The best thing parents can do to protect their kids online, either on YouTube directly or not, is talking to them. There are parental controls, software options, a whole YouTube Kids settings experience, and a host of environmental changes parents can do. We’ll discuss those in this story, but the best advice we have for parents is talking to your kids. Talk to them about the videos they create, the longevity of those videos, and the videos they watch and favorite.
Like any good parenting advice, being direct, truthful, and honest with expectations and what is and isn’t appropriate is best long term.
Setting parental controls on YouTube
The parental controls on YouTube come under the option of “Safety Mode”. You can activate this mode by going to YouTube.com, scrolling all the way to the bottom of the page, and click the “Safety” drop down. It’s in the same line as the Language and Location settings.
Setting this to “On” and selecting the “Lock safety made on this browser” means
- Videos with potentially objectionable material are hidden.
- Comments on videos unless you opt to show comments.
- Replaces most inappropriate language in comments that do show with stars. I.e., “That’s really ******”.
It’s important to know the “lock safety mode” is browser-specific. If you have more than one browser on your computer, like Chrome and Firefox, or if your child has the ability to install another browser, you’ll need to repeat these steps in every browser.
How do I protect my child on the YouTube Android or iOS App?
YouTube Kids is a special app for iOS and Android. Since the majority of screen time is likely done on your child’s phone or tablet, this is the best place to start. Download the app from your app store or visit youtubekids.com.
- Tap the lock icon in the bottom corner of any page in the app.
- Complete the verification and select settings. It’s important to keep this passcode private to prevent your kids from modifying their own parental controls later.
- There you can choose to block content, select content settings, configuring search settings, pausing their viewing and search history, and forcing only approved content.
During the setup, you’ll be asked if you want your kids to be able to explore videos where “automated systems select content from the broader universe of videos on YouTube”, or be limited to channels that have been “verified” by YouTube. Those settings are roughly what they sound like: the automated system uses Google’s machine learning algorithms to try to identify objectionable words, images, and other graphic material within context to determine its suitability. But algorithms aren’t perfect. And “verified” channels are channels that have been reviewed by a human at YouTube at least once, but that material can change. Given the hours of video uploaded to YouTube every minute, much of it likely inappropriate for a large number of children, the company can’t manually review every video.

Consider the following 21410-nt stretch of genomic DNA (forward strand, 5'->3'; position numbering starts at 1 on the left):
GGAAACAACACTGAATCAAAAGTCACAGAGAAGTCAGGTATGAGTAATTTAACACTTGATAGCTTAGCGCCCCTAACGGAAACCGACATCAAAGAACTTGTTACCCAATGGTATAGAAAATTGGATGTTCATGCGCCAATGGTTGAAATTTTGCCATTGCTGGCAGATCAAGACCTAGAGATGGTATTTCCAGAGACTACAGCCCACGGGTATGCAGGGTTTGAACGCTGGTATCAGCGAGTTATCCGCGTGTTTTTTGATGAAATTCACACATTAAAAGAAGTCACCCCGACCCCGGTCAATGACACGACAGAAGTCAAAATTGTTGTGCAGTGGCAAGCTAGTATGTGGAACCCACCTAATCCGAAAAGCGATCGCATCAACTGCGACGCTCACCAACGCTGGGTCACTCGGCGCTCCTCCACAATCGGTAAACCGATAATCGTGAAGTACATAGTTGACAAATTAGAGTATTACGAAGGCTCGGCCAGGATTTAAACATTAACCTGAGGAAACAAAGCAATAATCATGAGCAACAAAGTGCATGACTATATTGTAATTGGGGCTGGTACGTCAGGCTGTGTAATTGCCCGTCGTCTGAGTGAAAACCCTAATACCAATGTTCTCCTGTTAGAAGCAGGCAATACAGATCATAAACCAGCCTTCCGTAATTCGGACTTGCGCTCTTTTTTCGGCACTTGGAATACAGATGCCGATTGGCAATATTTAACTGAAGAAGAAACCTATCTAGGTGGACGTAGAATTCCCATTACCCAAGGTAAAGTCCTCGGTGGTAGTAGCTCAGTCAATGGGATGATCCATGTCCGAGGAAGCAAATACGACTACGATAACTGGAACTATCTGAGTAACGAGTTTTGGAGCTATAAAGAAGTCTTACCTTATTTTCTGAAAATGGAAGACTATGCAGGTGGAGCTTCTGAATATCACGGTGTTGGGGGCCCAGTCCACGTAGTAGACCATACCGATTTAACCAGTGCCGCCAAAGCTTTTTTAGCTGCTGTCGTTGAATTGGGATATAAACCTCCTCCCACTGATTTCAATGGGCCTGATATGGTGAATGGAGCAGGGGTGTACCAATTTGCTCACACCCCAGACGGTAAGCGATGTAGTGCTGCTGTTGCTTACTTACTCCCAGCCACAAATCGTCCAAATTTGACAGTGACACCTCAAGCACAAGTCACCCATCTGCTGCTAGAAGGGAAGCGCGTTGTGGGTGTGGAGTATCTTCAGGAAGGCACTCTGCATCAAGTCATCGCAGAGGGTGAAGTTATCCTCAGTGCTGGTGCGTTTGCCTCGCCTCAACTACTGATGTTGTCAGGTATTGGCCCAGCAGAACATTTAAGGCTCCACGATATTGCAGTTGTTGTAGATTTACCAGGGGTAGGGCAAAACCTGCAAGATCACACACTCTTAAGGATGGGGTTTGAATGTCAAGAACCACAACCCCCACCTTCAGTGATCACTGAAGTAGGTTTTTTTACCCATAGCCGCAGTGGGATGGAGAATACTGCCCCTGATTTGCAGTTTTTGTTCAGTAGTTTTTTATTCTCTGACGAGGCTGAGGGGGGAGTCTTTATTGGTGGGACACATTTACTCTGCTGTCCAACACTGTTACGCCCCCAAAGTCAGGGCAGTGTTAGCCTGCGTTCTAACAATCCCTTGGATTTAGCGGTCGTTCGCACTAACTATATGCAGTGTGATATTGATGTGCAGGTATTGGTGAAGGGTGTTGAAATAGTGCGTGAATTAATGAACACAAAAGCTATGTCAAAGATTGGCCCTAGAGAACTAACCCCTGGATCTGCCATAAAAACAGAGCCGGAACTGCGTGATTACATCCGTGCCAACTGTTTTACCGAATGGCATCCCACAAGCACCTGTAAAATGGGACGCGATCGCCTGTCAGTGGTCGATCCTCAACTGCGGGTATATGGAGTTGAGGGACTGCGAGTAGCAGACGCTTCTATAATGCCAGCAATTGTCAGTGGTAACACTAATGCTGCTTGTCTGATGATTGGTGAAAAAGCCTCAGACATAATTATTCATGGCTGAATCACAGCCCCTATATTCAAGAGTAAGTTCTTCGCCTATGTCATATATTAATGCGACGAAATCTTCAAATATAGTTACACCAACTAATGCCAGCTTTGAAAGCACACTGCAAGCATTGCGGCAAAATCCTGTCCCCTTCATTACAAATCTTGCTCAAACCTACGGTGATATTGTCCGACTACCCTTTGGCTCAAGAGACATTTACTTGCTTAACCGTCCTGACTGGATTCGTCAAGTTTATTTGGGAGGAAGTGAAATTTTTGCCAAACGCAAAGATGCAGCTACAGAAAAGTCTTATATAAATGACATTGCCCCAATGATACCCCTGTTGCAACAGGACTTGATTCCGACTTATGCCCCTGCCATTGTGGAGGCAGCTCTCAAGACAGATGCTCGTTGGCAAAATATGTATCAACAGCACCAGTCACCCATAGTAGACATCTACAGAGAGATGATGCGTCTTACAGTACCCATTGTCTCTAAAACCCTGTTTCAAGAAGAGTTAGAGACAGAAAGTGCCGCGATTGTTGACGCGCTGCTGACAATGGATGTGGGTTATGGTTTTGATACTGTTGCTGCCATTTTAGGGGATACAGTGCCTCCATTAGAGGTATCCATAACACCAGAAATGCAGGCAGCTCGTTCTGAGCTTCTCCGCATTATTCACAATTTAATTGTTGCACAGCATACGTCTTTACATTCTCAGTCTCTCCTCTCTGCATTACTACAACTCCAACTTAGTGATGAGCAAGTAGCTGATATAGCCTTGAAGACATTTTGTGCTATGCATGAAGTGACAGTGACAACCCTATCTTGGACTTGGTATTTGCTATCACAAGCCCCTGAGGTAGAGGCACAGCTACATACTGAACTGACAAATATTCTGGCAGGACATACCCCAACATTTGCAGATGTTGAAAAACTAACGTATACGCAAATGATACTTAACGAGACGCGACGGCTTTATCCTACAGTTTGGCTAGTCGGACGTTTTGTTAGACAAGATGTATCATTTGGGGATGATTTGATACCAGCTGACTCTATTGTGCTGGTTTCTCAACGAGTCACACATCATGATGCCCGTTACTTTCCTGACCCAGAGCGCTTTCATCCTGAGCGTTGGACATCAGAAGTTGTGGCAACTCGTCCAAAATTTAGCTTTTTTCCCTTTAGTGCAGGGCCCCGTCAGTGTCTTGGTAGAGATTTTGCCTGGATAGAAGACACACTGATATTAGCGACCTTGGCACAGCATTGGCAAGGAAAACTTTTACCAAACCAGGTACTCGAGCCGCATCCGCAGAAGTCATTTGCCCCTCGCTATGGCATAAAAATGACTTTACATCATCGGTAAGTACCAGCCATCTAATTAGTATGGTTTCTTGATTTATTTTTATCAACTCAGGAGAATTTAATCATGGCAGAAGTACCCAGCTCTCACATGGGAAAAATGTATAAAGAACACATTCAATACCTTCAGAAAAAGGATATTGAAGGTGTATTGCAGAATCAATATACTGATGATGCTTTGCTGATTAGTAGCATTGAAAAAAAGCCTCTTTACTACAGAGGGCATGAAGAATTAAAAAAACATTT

If parents sign into a Gmail account, you can save personalized selections of videos and channels. You can also create profiles for up to eight kids. And know, too, that if you opt to let your kids explore everything in YouTube’s library of Kids videos, you can elect two categories: video appropriate for children under 8 years old and and for those older.
Pause watch history to limit screen time
Perhaps the biggest challenge is just limiting screen time at all. iOS and Android phones in recent years now feature parental control and screen time functions that can limit usage of certain apps or the entire device. iOS 13 can now prevent all functions at certain times of day except for communication between a parent or select contacts.
If you’re looking for a half-step less than that, use the “Pause Watch History” in the YouTube Kids app. Enabling this setting prevents YouTube Kids from using video views or search terms to recommend new videos to children after one is done.
How do I turn off YouTube Kids?
If your kid has aged up and out of the need for YouTube Kids, just delete their profile from within the app. This will release their name and email address and free them to the full YouTube catalog. This Google Support document has more detail about deleting a kid’s profile.
How easy is it for kids to get around parental controls and YouTube Kids material?
You likely won’t be surprised to learn it’s surprisingly easy. Kids are resilient and have ample time to figure out ways around controls. Even if you think to lock or control every browser, it’s possible for children to bring up browser windows on their devices through other apps, like iMessage. How they manage to get around is less your fault and more at issue with the software, but it’s still your problem as a parent.
There are other issues to consider, too, such as the amount of advertising and sponsored videos you may or may not be comfortable with your kids watching. On YouTube, there are few if any laws about the kinds of ads that can be shown, unlike on broadcast television and radio.
This is why we encourage parents to be wise, be involved, and talk to their kids regularly about what they’re watching. You may find it helpful to keep the kids in the same room, or without earbuds so you can at least hear what’s being said.